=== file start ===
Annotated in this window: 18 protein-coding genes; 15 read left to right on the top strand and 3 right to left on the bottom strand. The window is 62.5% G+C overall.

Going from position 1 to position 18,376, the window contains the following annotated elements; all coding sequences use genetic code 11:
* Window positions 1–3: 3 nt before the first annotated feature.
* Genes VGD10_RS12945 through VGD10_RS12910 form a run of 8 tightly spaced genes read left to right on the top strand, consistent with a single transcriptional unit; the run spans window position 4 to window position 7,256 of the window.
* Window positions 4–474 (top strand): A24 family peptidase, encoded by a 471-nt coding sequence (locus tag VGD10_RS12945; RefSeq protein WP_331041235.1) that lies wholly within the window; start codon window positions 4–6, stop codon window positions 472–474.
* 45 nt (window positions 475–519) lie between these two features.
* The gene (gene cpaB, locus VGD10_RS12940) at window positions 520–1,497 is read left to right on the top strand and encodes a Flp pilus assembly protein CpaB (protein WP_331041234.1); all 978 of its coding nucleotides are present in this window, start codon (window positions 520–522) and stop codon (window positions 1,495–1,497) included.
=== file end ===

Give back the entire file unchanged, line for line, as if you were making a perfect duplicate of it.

Annotated in this window: 18 protein-coding genes; 15 read left to right on the top strand and 3 right to left on the bottom strand. The window is 62.5% G+C overall.

Going from position 1 to position 18,376, the window contains the following annotated elements; all coding sequences use genetic code 11:
* Window positions 1–3: 3 nt before the first annotated feature.
* Genes VGD10_RS12945 through VGD10_RS12910 form a run of 8 tightly spaced genes read left to right on the top strand, consistent with a single transcriptional unit; the run spans window position 4 to window position 7,256 of the window.
* Window positions 4–474 (top strand): A24 family peptidase, encoded by a 471-nt coding sequence (locus tag VGD10_RS12945; RefSeq protein WP_331041235.1) that lies wholly within the window; start codon window positions 4–6, stop codon window positions 472–474.
* 45 nt (window positions 475–519) lie between these two features.
* The gene (gene cpaB, locus VGD10_RS12940) at window positions 520–1,497 is read left to right on the top strand and encodes a Flp pilus assembly protein CpaB (protein WP_331041234.1); all 978 of its coding nucleotides are present in this window, start codon (window positions 520–522) and stop codon (window positions 1,495–1,497) included.